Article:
ARTBA Releases Bridge Inventory Analysis


The American Road and Transportation Builders Association has announced that, according to a recent analysis, over 222,000 bridges in the United States are in need of major repair work or need to be replaced.

According to the release, ARTBA analyzed the recently released U.S. Department of Transportation 2023 National Bridge Inventory (NBI) database and found that 36% of bridges need repairs and 76,600 need to be replaced completely. 

The release says that of the bridges in need of repair, nearly 42,400 of the structures that motorists cross upwards of 167 million times daily are in poor condition 

If placed end to end, all of the bridges included in the analysis would stretch over 6,100 miles and take 110 hours to cross at an average speed of 55 miles per hour, according to ARTBA Chief Economist Dr. Alison Premo Black, who conducted the analysis.

“Most bridges are inspected every two years, so it takes time for repairs and rehabilitation efforts to show up in the annual federal data,” said Black. “What we do know now from other market indicators is that there are more bridge projects in the pipeline.”

Based on average cost data submitted by states to the DOT, Black reportedly calculated that it would cost over $319 billion to make all the necessary repairs.

Other findings in ARTBA’s analysis include:

  • The number of bridges in poor condition declined by 560 compared to 2022. At the current pace, it would take 75 years to repair them all;
  • Over the last five years, the share of bridges in fair condition continues to grow. In 2023, nearly half of all U.S. bridges (48.9%) were in fair condition;
  • There are 31 states that have committed less than 33 percent of their available bridge formula funds as of June 30; and
  • States have four years to commit formula bridge program funds for specific projects, giving them additional flexibility to decide when to make investments.

Additionally, as the end of fiscal year 2023 approaches, states have reportedly committed $3.2 billion, or 30% of available bridge formula funds, to 2,060 different bridge projects, with $7.4 billion still coming.

Eight states reportedly committed more than two-thirds of their available bridge formula funds:

  • Idaho (100%);
  • Georgia (100%);
  • Alabama (97%);
  • Arizona (88%);
  • Indiana (81.5%);
  • Florida (80%);
  • Texas (78%); and
  • Arkansas (68%).

“The good news is that states are beginning to employ these new resources to address long-overdue bridge needs,” ARTBA President & CEO Dave Bauer said. “The better news is that more improvements are on the way.”

Other Bridge Investigations

A recent investigation from Scripps News using newly released federal data reportedly shows the unexpected difficulties in repairing bridges in the nation that are corroded, cracked and at a heightened risk of being shut down.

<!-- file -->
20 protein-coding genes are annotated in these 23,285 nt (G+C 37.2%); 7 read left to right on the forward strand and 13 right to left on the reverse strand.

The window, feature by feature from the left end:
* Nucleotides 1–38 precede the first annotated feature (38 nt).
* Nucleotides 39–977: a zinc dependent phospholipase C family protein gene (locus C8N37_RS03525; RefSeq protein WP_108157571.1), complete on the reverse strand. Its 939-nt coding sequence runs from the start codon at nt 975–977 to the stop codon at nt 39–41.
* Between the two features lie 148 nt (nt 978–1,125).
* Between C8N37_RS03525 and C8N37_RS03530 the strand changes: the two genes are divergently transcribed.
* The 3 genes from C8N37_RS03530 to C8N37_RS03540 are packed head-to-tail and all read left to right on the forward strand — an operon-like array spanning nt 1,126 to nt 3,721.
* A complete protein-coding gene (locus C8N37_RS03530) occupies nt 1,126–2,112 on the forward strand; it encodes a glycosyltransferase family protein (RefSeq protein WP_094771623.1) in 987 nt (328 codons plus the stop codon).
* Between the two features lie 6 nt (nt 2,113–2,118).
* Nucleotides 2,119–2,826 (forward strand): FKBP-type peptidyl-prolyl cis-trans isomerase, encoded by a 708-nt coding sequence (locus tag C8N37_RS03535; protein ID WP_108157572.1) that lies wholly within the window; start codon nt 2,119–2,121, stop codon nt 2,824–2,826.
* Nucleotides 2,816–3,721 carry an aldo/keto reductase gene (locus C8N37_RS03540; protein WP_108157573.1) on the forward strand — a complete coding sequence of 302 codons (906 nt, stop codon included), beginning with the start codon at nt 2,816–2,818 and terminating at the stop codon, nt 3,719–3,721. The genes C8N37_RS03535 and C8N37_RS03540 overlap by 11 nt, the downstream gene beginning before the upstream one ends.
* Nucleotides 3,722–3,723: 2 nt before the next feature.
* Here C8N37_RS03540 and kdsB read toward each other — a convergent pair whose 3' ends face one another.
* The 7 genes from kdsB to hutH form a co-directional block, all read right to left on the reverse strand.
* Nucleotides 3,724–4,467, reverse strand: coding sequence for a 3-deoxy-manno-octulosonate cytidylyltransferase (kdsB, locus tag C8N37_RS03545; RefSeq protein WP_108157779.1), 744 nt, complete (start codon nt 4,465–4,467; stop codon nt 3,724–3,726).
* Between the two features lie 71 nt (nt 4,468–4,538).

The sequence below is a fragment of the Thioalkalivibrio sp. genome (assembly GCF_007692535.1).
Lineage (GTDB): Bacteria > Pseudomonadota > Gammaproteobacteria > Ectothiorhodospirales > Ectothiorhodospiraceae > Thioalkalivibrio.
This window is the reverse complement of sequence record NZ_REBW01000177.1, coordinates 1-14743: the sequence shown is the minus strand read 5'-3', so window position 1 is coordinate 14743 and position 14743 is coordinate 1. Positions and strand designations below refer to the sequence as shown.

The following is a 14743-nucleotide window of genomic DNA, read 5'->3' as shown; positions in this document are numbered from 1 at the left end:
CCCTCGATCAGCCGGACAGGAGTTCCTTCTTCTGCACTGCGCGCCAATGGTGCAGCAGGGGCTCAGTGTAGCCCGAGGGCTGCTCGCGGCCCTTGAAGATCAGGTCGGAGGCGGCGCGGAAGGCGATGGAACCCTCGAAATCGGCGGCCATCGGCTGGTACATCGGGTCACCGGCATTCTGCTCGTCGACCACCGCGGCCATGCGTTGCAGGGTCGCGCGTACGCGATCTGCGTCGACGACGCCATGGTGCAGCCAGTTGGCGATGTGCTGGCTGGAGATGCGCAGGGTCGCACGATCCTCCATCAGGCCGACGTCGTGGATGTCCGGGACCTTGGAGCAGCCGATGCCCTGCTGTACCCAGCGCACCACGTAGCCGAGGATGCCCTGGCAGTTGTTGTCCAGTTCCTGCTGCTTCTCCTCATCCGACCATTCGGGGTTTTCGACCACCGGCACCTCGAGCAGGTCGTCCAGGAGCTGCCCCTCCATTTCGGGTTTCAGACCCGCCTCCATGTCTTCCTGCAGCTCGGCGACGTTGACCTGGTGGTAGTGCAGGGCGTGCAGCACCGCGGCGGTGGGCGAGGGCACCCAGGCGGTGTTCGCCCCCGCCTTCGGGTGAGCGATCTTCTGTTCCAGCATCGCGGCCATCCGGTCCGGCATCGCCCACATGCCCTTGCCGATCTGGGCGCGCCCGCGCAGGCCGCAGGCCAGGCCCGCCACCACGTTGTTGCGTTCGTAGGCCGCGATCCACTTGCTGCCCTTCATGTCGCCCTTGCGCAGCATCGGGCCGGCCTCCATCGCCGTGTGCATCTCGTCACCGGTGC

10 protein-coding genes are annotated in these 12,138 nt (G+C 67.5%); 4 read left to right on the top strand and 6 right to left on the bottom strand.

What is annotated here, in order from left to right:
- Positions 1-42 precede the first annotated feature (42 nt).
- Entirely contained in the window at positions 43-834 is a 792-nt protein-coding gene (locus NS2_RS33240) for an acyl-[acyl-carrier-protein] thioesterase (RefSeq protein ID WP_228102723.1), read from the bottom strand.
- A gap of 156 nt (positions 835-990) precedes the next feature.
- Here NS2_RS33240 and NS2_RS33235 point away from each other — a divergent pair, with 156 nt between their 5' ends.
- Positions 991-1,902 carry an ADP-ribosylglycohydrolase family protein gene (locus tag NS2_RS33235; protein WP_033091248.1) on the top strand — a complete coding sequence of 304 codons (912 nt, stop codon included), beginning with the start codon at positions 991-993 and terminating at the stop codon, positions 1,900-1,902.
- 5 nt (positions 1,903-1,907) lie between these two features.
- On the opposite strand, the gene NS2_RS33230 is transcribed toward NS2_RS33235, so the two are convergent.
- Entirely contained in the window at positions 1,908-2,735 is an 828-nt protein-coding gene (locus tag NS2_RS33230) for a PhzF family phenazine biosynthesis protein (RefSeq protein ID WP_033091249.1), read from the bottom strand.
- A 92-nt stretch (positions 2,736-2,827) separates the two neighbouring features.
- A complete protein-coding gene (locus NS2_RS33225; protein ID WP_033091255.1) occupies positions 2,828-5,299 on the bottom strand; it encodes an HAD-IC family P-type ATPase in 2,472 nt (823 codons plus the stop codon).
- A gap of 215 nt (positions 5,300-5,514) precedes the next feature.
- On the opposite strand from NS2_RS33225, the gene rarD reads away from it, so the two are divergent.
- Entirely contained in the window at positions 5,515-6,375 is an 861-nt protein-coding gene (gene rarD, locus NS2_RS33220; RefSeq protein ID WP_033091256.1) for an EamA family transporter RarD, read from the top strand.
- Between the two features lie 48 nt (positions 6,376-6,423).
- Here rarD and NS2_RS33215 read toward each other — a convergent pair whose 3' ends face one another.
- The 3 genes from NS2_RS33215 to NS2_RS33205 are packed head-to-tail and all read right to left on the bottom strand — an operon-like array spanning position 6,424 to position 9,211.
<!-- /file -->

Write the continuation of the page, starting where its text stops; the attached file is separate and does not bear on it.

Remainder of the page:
According to the report, billions of federal tax dollars are going towards fixing worn out bridges coast to coast as over 14,000 in all 50 states and Washington, D.C. have been ranked in poor condition for at least a decade.

President Joe Biden said the Fern Hollow Bridge collapse in Pittsburgh would jump start his plans to target federal funding to help cities across the country refurbish ailing bridges.

Since his administration, money from the bipartisan infrastructure law and other federal funding sources have helped pay for more than 6,400 bridge repair and replacement efforts. However, that still reportedly leaves thousands of bridges in need of funding.

Combined, the 14,000 bridges in the U.S. that have been ranked in poor condition carry over 46 million passengers every day. While a bridge may be in poor condition, Scripps News states, it doesn’t mean it will collapse, it may only require weight limits for trucks, as well as more frequent inspections.

Bridges in poor condition are reportedly at a greater risk of closure for safety concerns. According to the report, repairing all the bridges identified in the news analysis would cost at least $97 billion.

Bridge projects lacking funds extend beyond Pennsylvania, including brdges that are not technically considered to be in poor condition. According to the report, plans have been in the works for years to fix the Magnolia Bridge in Seattle, weakened by an earthquake from 2001. In Massachusetts, it will reportedly take $4 billion to replace the Sagamore and Bourne bridges that connect Cape Cod.

These bridges are considered to be in fair condition, despite all of them needing major work.

Also, northeast of Denver, a bridge going over six lanes of US-85 reportedly has “spindly cracks” all over the bottom of its concrete deck. According to the report, it has been in poor condition since 1989.


Tagged categories: American Road & Trans Builders Assn (ARTBA); Bridges; Bridges; Construction; Department of Transportation (DOT); Health and safety; NA; North America; NTSB (National Transportation Safety Board); Program/Project Management; Rehabilitation/Repair; Repair materials

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